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All you should know about menstruation, ovulation and menopause


THE menstrual cycle is the natural changes in the uterus and ovary as an essential part of making sexual reproduction possible.  It is the essential part of production of eggs and for the preparation of the uterus for pregnancy.

The cycle occurs only in fossil female humans and other female primates. In humans, the length of a menstrual cycle varies greatly among women on an average of 28 days.  Each cycle can be divided into three phases based on events in the ovary or in the uterus.  In the menstrual cycle, changes occur in the female reproductive system as well as in other bodily systems, which can lead to breast tenderness or mood changes.  A woman’s first menstruation is termed Menarche and occurs typically around 12 and 13 years.  The end of a woman’s reproductive phase is called the Menopause and this commonly occurs between the ages of 45 and 55.

The length of a woman’s menstrual cycle typically varies with some shorter and some longer.  A woman who experiences variations of  less than eight days between her longest cycles and shortest cycles is considered to have regular menstrual cycles.  It is unusual for a woman to experience cycle length variations of less than four days.


Menstruation, which is also called menstrual bleeding, menses, catamenia or period is the first phase of the uterine cycle.  The flow of menses normally serves as a sign that a woman has not become pregnant.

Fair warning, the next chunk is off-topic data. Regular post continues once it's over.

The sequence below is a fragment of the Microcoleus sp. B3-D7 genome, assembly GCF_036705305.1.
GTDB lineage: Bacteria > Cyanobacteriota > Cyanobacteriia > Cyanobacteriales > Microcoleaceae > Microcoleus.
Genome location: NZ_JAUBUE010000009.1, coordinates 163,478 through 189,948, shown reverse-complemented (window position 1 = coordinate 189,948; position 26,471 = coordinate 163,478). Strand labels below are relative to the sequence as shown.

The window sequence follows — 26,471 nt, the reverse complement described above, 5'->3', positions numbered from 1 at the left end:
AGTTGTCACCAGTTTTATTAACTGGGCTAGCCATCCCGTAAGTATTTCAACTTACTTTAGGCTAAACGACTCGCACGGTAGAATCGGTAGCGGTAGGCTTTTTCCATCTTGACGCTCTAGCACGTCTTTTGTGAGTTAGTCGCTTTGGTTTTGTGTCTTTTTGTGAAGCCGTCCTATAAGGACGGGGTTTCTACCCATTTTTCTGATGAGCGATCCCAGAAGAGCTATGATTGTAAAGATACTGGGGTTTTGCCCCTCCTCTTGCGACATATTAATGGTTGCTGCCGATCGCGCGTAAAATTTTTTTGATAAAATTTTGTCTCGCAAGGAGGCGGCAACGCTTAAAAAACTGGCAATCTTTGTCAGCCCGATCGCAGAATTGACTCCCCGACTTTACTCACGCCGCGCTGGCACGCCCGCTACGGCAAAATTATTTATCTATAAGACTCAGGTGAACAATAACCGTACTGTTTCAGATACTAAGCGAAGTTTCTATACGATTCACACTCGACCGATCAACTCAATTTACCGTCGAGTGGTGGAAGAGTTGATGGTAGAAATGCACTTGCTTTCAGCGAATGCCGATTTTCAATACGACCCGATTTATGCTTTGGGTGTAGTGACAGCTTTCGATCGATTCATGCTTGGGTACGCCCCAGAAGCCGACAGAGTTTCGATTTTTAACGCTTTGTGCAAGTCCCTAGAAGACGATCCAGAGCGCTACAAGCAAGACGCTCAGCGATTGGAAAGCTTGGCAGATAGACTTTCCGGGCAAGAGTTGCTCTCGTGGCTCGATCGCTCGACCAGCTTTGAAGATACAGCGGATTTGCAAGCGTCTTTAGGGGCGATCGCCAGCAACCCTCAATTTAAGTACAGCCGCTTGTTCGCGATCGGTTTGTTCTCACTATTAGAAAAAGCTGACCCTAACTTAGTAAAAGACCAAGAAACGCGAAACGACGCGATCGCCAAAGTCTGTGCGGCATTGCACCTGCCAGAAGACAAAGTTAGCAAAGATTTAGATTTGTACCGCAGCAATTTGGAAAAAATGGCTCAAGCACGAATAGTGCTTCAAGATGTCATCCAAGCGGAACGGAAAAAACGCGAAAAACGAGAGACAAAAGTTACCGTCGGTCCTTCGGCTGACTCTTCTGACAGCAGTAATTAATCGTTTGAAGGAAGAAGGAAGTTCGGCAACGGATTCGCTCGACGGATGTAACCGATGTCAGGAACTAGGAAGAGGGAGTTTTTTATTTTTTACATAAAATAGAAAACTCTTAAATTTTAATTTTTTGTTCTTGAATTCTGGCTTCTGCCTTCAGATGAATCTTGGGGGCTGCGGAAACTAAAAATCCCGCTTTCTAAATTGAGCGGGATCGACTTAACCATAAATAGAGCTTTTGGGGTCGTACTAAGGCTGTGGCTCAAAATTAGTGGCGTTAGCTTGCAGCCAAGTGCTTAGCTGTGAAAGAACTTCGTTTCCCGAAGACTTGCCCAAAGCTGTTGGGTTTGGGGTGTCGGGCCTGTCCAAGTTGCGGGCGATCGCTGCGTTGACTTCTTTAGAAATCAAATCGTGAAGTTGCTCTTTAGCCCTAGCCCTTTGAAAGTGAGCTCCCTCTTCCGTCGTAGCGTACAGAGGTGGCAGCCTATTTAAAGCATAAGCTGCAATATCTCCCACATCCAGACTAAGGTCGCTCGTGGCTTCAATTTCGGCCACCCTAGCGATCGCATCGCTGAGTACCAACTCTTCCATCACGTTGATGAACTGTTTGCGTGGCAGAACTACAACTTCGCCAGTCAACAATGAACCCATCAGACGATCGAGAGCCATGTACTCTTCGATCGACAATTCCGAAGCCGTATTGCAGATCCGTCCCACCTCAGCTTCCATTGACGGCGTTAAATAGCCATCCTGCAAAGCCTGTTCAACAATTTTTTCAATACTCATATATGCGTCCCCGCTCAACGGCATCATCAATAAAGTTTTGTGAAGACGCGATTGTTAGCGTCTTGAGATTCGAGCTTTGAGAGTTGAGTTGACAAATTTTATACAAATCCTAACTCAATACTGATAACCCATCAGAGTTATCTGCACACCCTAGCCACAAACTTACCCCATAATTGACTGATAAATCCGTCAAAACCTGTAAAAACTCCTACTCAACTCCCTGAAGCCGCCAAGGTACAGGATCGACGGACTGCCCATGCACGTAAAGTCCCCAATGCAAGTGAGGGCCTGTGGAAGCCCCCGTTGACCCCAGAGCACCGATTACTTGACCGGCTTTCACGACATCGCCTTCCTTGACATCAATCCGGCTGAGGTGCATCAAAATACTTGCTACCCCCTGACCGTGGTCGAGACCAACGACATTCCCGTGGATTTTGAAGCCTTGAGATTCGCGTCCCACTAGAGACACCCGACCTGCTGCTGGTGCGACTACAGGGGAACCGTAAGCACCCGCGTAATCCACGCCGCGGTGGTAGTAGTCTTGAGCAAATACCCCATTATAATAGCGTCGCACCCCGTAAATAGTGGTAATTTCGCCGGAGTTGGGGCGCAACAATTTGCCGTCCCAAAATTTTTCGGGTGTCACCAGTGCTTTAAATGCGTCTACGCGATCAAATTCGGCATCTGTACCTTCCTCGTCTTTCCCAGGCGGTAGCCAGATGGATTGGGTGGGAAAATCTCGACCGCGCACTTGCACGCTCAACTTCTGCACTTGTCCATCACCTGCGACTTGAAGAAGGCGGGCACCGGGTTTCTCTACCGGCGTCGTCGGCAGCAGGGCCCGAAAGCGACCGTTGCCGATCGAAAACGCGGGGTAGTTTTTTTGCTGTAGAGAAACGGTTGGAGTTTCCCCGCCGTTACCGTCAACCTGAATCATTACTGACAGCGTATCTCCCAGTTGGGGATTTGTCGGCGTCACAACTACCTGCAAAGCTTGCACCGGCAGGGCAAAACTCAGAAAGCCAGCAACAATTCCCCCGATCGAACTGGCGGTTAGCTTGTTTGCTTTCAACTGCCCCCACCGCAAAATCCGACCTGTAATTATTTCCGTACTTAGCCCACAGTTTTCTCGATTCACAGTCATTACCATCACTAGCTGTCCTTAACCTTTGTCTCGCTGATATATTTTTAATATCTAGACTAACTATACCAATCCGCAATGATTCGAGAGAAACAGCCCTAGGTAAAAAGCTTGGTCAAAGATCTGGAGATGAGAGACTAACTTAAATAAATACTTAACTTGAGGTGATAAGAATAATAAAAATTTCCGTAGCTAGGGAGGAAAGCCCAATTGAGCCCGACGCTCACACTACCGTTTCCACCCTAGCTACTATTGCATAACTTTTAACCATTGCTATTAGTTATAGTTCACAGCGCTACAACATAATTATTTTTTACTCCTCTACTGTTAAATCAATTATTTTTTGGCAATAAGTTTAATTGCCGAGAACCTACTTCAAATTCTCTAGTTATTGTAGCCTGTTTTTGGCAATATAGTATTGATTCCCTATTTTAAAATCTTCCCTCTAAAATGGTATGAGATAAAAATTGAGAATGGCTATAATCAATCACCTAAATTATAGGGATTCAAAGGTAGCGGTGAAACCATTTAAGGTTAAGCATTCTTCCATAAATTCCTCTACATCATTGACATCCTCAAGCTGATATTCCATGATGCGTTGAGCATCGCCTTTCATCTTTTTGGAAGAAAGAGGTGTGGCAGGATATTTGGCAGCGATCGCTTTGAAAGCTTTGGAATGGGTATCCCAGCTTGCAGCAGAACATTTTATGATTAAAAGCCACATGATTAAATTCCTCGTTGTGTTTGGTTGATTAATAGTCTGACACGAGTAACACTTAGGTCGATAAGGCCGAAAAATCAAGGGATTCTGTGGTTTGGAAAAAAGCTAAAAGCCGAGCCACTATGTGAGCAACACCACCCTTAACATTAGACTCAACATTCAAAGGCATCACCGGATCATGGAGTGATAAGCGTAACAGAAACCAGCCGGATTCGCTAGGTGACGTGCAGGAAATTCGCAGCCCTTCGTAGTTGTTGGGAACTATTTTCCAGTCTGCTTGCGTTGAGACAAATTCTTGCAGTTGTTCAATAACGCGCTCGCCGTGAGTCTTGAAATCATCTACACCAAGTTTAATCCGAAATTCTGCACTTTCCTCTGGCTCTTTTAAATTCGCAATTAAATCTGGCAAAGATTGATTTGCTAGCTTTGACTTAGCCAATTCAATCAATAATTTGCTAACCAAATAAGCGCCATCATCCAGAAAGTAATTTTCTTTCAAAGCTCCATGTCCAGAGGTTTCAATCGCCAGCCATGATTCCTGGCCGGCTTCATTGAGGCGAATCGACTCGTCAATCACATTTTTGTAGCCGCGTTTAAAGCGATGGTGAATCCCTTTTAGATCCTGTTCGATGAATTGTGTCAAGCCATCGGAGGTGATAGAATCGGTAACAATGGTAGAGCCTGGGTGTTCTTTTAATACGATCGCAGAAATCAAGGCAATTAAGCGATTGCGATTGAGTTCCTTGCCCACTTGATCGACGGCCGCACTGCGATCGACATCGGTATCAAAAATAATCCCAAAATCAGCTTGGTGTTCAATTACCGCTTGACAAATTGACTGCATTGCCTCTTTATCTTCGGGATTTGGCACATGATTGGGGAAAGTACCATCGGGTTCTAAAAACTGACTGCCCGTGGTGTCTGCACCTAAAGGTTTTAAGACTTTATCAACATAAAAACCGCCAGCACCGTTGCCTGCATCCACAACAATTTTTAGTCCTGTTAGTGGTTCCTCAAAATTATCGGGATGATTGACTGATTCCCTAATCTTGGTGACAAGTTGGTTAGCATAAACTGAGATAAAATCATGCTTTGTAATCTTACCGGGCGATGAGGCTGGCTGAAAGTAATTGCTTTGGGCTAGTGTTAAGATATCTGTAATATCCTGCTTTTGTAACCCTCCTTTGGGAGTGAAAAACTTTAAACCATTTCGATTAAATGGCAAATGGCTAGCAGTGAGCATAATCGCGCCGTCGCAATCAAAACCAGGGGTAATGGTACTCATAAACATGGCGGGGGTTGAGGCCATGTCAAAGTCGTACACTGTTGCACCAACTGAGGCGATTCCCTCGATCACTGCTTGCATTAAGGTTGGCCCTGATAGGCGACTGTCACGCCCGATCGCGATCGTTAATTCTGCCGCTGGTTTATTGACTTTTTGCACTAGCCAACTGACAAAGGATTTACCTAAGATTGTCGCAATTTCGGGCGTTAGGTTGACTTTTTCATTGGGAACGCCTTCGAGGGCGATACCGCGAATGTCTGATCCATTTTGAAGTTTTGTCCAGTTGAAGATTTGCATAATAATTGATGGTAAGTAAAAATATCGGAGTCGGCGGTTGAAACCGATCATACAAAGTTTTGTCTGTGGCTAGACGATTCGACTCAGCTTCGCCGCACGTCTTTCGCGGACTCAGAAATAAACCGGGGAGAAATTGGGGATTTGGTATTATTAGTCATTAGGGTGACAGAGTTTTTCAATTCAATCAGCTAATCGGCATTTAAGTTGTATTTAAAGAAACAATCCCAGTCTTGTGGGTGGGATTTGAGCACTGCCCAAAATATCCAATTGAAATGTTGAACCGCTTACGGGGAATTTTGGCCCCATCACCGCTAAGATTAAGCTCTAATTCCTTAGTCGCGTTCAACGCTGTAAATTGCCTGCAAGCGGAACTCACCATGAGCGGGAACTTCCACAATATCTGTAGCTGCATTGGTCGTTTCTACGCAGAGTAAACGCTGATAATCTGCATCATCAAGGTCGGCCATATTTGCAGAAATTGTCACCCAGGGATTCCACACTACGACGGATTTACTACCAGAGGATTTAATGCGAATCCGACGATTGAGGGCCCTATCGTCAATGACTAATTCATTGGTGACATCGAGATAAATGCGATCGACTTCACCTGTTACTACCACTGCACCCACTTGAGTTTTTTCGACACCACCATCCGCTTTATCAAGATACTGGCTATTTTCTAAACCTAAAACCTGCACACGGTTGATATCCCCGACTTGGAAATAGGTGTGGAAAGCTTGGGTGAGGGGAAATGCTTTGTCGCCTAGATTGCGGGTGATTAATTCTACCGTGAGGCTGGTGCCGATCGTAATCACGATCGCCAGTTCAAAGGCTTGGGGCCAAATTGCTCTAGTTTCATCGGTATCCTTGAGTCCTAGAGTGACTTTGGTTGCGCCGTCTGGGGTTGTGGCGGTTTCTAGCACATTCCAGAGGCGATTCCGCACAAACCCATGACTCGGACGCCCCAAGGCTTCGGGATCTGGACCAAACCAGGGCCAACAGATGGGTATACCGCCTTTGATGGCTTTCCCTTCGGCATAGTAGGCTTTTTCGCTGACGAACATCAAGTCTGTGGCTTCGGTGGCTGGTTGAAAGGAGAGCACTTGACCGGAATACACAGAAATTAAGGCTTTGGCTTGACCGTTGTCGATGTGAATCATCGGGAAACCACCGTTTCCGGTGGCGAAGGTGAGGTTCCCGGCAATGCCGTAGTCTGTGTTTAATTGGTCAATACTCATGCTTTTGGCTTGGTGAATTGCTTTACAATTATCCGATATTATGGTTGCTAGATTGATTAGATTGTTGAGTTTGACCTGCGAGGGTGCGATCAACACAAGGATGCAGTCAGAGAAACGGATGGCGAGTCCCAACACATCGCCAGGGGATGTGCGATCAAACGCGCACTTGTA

A regular menstruation that lasts for a few days is usually between three and five days but anywhere from two to seven days is also considered normal.  The average blood loss during menstruation is 35 milliliters with 10-80ml considered normal.


The average menstrual cycle lasts 28 days.  The variability of menstrual cycle length is highest for women under 25 and is lowest, that is, most regular for ages 35 to 39.  Subsequently, the variability increases slightly for women aged 40 to 44.  Usually, length variation between eight and 20 days in a woman is considered as moderately irregular menstrual cycles.

Variation of 21 days or more is considered very irregular.


The phases of the menstrual cycle correlate with women’s moods.  In some cases, hormones released during the menstrual cycle can cause behavioural changes in females.  The menstrual cycle phase and ovarian hormones may contribute to increase empathy in women.  In a study, when completing empathy exercises, women in the follicular stage of their menstrual cycle performed better than women in their mid luteal phase of their cycle.


Menstruation is a monthly occurrence for women in which the body sheds the lining of the uterus also known as the womb which is then passed through a small opening in the cervix and out through the vaginal canal.

Some pain, cramps and discomfort during menstrual periods are normal.  However, excessive pain causes you to regularly miss work or school.  The medical term for painful menstruation is dysmenorrhea.

Primary dysmenorrhea occurs in women who experience pain just before and during menstruation but are otherwise healthy.  Women who have had normal periods that later become painful may have secondary dysmennorrhea.  This condition is usually accompanied by a problem affecting the uterus or other pelvic organs.


There may not be an identifiable cause of your painful menstrual periods.  Certain women are at a higher risk for having painful menstrual periods.  They are:

(1)   Under 20

(2)           Family history of painful periods

(3)           Smoking

(4)           Heavy bleeding of periods

(5)           Irregular periods

(6)           Never had a baby

(7)           Early puberty (before 11).